‘Is it really yourself?’ – On a sentimental journey with Frank Kelly
Frank Kelly: journey to childhood farm. Photograph: Joe St Leger
One afternoon in 2002, shortly after my memoir, Believe It Or Not, had been published, I was sitting at home when the phone rang.
“Is that Patrick Semple?”
“My name is Frank Kelly, I’ve just finished reading your memoir and I want to tell you how much I enjoyed it.” Frank went on to say that he had read my account of how during and after the war my family had gone from Wexford to a farm outside Aughrim, Co Wicklow, for summer holidays.
“Would that have been Roches?”
“Yes it was,” I said, “how did you know?” Frank told me that for a number of years during and after the war his family had gone from Blackrock, Co Dublin, on holiday to a farm a mile or so up the road from there. Frank and I shared memories and reminisced about a time and a way of life long gone. There must be dozens of Frank Kellys in Ireland and it wasn’t until towards the end of the conversation that I tumbled to the fact that I was talking to “Father Jack”.
When my second poetry collection was published I asked Frank if he would launch it for me. He readily agreed but at the last minute he found that he had to go into hospital. He was most apologetic, but it was not a problem, and a novelist friend of mine did the honours. However, those who attended with the expectation of meeting “Father Jack” were disappointed.
Subsequently I asked Frank if one day in the summer he would like to take a day out to visit our childhood holiday haunts. He said he would love to, so we arranged a day. I picked him up at 10am on a fine warm May day. We found our way to Aughrim and then to Roches and decided to call.
First a flashback: when my wife and I were engaged we were in the area and I decided I would show her where I had spent childhood holidays. Old Mrs Roche was still alive and with her daughter-in-law received us warmly and produced tea and buns. Suddenly Mrs Roche said to her daughter-in-law, “Bring in Fred”. She went and brought in a baby of two or three months. Needless to say we greatly admired the son and heir who was their pride and joy.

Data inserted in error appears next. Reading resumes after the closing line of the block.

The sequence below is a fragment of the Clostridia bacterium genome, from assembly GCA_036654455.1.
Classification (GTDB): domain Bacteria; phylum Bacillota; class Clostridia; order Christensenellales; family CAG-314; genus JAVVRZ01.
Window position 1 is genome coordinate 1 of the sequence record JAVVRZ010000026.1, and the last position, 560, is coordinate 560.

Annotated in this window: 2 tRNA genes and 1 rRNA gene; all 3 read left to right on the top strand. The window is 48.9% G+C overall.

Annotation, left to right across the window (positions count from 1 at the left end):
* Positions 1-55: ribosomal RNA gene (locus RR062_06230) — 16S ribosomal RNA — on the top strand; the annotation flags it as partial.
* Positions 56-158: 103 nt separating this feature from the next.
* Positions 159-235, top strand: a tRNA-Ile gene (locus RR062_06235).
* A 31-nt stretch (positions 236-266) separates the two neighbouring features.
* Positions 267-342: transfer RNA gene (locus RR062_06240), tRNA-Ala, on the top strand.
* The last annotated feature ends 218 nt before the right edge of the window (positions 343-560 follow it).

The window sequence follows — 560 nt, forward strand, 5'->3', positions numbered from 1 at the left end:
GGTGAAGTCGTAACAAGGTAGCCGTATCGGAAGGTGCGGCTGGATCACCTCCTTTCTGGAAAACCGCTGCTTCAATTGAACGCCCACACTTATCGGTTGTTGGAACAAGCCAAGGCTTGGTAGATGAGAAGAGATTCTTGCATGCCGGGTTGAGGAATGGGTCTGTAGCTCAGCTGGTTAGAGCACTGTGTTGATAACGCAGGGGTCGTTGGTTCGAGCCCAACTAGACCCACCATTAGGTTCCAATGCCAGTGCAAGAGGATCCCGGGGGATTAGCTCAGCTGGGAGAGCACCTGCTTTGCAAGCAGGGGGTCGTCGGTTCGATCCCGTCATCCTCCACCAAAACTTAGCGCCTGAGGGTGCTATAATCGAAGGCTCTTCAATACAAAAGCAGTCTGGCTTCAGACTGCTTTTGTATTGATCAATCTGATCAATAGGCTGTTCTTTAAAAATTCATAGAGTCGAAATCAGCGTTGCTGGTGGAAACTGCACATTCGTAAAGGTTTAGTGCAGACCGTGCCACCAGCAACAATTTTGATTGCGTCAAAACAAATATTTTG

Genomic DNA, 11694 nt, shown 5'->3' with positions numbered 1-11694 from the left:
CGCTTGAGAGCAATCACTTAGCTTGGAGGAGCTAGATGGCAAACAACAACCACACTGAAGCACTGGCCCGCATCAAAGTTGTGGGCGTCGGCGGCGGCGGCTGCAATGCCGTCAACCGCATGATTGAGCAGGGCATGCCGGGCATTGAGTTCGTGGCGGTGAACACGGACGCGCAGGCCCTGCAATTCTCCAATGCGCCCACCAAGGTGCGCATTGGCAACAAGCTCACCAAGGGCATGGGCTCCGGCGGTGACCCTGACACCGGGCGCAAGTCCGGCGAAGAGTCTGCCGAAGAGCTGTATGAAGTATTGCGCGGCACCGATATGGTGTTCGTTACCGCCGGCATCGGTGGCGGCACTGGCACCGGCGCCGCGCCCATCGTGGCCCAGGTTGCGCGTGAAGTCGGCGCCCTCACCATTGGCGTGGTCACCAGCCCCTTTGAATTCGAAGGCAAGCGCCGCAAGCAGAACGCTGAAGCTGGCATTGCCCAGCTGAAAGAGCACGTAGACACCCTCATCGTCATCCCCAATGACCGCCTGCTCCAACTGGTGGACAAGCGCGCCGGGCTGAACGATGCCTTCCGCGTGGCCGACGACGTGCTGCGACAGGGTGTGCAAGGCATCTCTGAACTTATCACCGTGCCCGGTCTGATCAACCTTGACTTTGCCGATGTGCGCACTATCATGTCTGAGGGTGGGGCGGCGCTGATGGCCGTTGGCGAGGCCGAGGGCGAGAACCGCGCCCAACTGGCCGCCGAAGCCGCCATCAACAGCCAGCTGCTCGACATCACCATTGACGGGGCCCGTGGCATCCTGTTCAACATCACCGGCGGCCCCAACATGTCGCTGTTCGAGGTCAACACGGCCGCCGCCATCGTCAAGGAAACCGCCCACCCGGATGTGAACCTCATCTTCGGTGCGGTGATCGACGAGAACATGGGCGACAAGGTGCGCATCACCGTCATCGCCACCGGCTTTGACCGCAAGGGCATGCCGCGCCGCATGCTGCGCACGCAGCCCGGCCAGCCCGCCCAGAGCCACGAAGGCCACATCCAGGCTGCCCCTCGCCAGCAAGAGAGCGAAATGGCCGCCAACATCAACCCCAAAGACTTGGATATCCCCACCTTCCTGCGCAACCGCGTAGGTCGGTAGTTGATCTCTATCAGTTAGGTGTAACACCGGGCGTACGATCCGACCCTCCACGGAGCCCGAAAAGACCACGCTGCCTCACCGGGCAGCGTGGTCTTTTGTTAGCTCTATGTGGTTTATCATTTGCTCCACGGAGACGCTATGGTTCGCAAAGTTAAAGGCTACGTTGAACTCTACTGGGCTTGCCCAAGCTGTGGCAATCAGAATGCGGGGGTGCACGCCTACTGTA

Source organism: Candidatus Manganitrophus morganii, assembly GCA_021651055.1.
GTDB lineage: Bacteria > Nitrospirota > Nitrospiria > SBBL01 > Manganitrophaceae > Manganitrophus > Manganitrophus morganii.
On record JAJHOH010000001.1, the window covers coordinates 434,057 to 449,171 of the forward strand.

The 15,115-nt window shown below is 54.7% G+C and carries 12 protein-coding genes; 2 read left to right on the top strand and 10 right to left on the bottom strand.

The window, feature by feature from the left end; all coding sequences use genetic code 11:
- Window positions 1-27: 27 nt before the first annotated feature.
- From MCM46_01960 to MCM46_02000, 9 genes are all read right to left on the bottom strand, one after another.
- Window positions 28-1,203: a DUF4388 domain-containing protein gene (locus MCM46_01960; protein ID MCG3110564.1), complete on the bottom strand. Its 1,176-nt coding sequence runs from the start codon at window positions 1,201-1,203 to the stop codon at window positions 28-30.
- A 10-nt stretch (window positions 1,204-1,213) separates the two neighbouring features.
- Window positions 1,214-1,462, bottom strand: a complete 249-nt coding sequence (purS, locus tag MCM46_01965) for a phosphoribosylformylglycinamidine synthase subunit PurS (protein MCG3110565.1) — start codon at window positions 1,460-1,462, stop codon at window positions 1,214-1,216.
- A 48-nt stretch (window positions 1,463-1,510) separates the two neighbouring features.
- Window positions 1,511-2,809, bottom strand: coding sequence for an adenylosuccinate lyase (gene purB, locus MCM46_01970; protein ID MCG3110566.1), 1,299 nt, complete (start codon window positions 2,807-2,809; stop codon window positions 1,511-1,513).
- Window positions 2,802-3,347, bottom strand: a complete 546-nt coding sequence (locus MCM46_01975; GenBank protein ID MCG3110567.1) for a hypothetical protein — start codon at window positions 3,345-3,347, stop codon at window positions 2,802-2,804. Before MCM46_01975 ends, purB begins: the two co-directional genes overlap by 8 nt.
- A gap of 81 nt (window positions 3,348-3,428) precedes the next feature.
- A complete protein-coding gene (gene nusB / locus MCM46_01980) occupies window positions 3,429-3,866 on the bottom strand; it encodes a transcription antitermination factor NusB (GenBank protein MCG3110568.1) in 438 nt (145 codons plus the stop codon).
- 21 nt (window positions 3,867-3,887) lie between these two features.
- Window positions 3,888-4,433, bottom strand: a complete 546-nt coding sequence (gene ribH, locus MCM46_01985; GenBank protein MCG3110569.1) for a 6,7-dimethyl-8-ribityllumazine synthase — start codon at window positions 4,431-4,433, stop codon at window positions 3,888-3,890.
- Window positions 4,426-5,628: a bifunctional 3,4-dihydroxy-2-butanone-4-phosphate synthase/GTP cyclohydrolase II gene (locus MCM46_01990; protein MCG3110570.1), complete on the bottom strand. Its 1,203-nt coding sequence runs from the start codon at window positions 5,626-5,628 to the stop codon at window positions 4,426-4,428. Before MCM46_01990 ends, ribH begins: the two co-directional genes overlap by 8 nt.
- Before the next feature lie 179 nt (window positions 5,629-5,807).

Some 48 years later, Frank and I drove into Roche’s yard. As we approached the back door a tall swarthy fine build of a farmer opened it. I held out my hand and said: “You wouldn’t be Fred by any chance?”
“I am,” he said. “How did you know?”
“The last time I saw you, you were only a couple of months old.”
We were brought in and entertained in the kitchen.
They recognised Frank as “Father Jack” and they were delighted we called. When we left we drove into Aughrim and went into the famous Lawless Hotel which neither of us would have recognised from our childhood. In the lounge there were two or three men and a garda, cap on counter, sitting on high stools at the bar. There was a priest at a table having his lunch. We went around the corner and had just sat at a table when one of the men from the high stools approached Frank while I perused the menu. When he went back to the bar, Frank said to me: “Do you know what his opening remark was: ‘Is it really yourself?’.”
We left the village and drove out to Boyd’s, Frank’s childhood holiday farm. We drove into the yard and as we parked, a man opened the back door, and as he approached, he looked at Frank and said, “I know who this man is.” He welcomed us warmly and brought us into the kitchen where we sat to the table, Frank in the place of honour at the top, with the farmer, his wife, his mother and adult son. The Boyds had always known that “Father Jack’s” family had holidayed there when he was a boy.
Our host’s mother left the table and returned with a visitors’ book. In it they found Frank’s childish signature with the rest of his family. They photocopied one of the pages for Frank to bring home to show Bairbre, Frank’s wife.
They showed us, hanging in the hall, two watercolour paintings of scenes on the farm by Frank’s father who had been a more than competent watercolourist.
Then our host took us out into the yard where Frank was able to tell him what each of the outhouses was used for in the old days, the stable, the dairy, the hen house. He then drove us down the farm, and Frank remembered what some of the fields were called. In particular the one he associated with the bull.
We drove home after a wonderful sentimental day out. On the way Frank enquired if I had any more books coming out. I told him I’d have one ready in a few months.
“I’ll launch that for you,” he said, which he did.
Frank was a generous and kindly gentleman.